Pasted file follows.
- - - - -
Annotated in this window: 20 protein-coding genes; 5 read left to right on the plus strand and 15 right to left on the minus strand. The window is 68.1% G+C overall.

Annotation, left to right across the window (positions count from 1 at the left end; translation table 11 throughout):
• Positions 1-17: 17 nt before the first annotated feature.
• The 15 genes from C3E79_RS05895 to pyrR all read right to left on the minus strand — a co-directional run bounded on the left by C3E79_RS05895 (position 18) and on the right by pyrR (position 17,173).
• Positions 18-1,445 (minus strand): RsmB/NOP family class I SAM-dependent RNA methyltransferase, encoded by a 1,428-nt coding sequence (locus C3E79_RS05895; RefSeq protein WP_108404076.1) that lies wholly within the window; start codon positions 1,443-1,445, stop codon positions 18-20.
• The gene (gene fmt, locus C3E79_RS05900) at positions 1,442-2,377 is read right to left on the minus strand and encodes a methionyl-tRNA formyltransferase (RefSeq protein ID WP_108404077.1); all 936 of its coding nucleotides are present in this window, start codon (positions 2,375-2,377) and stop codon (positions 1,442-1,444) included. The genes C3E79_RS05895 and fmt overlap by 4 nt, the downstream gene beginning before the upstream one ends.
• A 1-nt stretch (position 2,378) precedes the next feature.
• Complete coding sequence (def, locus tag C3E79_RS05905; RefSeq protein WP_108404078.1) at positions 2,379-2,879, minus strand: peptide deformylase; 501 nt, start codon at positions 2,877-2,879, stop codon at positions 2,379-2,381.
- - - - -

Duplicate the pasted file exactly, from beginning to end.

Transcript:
Annotated in this window: 20 protein-coding genes; 5 read left to right on the plus strand and 15 right to left on the minus strand. The window is 68.1% G+C overall.

Annotation, left to right across the window (positions count from 1 at the left end; translation table 11 throughout):
• Positions 1-17: 17 nt before the first annotated feature.
• The 15 genes from C3E79_RS05895 to pyrR all read right to left on the minus strand — a co-directional run bounded on the left by C3E79_RS05895 (position 18) and on the right by pyrR (position 17,173).
• Positions 18-1,445 (minus strand): RsmB/NOP family class I SAM-dependent RNA methyltransferase, encoded by a 1,428-nt coding sequence (locus C3E79_RS05895; RefSeq protein WP_108404076.1) that lies wholly within the window; start codon positions 1,443-1,445, stop codon positions 18-20.
• The gene (gene fmt, locus C3E79_RS05900) at positions 1,442-2,377 is read right to left on the minus strand and encodes a methionyl-tRNA formyltransferase (RefSeq protein ID WP_108404077.1); all 936 of its coding nucleotides are present in this window, start codon (positions 2,375-2,377) and stop codon (positions 1,442-1,444) included. The genes C3E79_RS05895 and fmt overlap by 4 nt, the downstream gene beginning before the upstream one ends.
• A 1-nt stretch (position 2,378) precedes the next feature.
• Complete coding sequence (def, locus tag C3E79_RS05905; RefSeq protein WP_108404078.1) at positions 2,379-2,879, minus strand: peptide deformylase; 501 nt, start codon at positions 2,877-2,879, stop codon at positions 2,379-2,381.